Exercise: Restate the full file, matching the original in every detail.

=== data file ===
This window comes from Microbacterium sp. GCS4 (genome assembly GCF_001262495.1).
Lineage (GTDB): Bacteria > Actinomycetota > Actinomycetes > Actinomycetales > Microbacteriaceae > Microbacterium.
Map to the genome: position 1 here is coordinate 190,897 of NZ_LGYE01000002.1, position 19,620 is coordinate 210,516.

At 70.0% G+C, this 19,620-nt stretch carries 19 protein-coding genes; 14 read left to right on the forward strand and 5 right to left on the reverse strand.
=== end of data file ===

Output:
This window comes from Microbacterium sp. GCS4 (genome assembly GCF_001262495.1).
Lineage (GTDB): Bacteria > Actinomycetota > Actinomycetes > Actinomycetales > Microbacteriaceae > Microbacterium.
Map to the genome: position 1 here is coordinate 190,897 of NZ_LGYE01000002.1, position 19,620 is coordinate 210,516.

At 70.0% G+C, this 19,620-nt stretch carries 19 protein-coding genes; 14 read left to right on the forward strand and 5 right to left on the reverse strand.